Denise Yarnoff, attorney for Atlantic Wind had also addressed the township planning commission in June. Yarnoff was seeking a recommendation from the planning commission to the board of supervisors to grant approval for the project.
Yarnoff came before the board last night with a recommendation of the planning commission, which contained two conditions. The first being that Atlantic provide certification from the FAA that the towers do not have to be lit, and the second condition being that Atlantic is responsible for notifying local aeromedical companies of the location of the towers.
Atlantic Wind provided the FAA certificate and a letter, which agreed to the condition to notify the aeromedical companies to the board.
The only objection to the towers came from planning commission member William Miller.
"These towers are close to 200 feet in height and we have numerous medical helicopters that fly routinely along Route 903. We should absolutely require that the top of these towers be lit. I don't want to be that guy that says 'I told you so' after it's too late," said Miller, who had raised a similar objection during the planning commission meeting in May.
Miller also expressed his concerns for the raptors, which are known to inhabit the area.
Despite Miller's objections the board voted to grant the conditional use application of Atlantic Wind.
Supervisor Katz pointed out that the revised SALDO has been on the agenda for a number of months awaiting review and recommendations from the planning commission. The commission has yet to make a recommendation. Katz made a motion to officially advertise the SALDO with a brief summary of its contents.
Anyone wishing to review the complete document may do so at the township building.
Dan Steele of the Pennsylvania Turnpike was on hand again to address the traffic light design. The turnpike is awaiting the township to sign off on the PennDOT design. Supervisor Paul Montemuro is still objecting to the lack of a left turn signal. According to Steele the design proposed took into consideration growth over a 20-year period, which still did not indicate the need for a change in the design.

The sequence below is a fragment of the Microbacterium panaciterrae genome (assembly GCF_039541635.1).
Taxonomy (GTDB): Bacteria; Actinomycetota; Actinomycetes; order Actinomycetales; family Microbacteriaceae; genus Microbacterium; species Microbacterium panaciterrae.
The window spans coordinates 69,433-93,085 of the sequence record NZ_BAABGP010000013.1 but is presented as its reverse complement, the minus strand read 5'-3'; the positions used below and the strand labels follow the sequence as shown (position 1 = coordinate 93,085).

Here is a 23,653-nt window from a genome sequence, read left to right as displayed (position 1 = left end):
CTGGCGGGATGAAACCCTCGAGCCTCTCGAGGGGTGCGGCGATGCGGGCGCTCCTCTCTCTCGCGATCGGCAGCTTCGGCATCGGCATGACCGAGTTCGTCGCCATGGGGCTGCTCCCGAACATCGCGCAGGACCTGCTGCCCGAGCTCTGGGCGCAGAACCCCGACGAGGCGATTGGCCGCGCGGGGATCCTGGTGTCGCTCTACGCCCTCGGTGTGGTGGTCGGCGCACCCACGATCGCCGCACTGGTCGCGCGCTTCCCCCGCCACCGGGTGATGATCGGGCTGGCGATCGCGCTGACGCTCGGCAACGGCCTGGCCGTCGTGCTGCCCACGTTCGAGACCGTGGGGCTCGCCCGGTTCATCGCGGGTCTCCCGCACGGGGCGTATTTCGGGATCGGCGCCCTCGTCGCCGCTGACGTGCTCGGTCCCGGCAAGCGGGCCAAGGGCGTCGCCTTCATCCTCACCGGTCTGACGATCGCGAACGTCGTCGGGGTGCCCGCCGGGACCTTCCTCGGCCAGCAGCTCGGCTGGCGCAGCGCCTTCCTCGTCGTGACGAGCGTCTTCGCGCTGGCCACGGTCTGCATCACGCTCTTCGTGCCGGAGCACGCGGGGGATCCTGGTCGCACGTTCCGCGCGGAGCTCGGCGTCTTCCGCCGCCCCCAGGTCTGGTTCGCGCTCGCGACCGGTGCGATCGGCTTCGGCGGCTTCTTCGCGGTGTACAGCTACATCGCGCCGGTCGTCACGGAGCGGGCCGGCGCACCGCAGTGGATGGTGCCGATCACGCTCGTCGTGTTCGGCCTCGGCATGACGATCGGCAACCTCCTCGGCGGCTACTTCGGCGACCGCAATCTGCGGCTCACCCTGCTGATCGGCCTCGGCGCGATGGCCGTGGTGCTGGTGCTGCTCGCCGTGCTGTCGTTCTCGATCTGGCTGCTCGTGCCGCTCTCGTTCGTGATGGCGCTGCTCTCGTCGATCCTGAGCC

Township solicitor Gregory Mousseau point blank asked Steele what would happen if the township refused to sign off on the design.
"The alternatives are not going to be any better for the township," was Steele's response.
"This thing has been hanging out as long as the SALDO, why don't we just sign it?" asked Katz.
Mousseau made a suggestion that Montemuro meet with Steele and a representative of PennDOT to further discuss the matter.
Katz and the others supervisors agreed to give Montemuro another 30 days to try and convince PennDOT to revise the design.
During the meeting a number of people were recognized for contributions to the township. Herbert L. Green spent 29 years on the township planning commission, retiring officially in May of this year. Green was presented with a plague acknowledging his service by planning commission Chairman Allen Heydt.
Montemuro also acknowledged the assistance of several members of Penn Forest No. 1 Volunteer Fire Department. Assistant Chief Dan Reis, and firefighters Billy McDonald and Mike Gigliotti were recognized with a certificate of appreciation for helping the township pass an inspection with regard to soil impaction at the new park.
"If the soil dries out too fast it won't meet the requirements for the inspection, and it kept failing," explained Montemuro. "These guys spent the day at the park with the fire truck wetting down the soil at intervals so that it dried correctly and passed the inspection."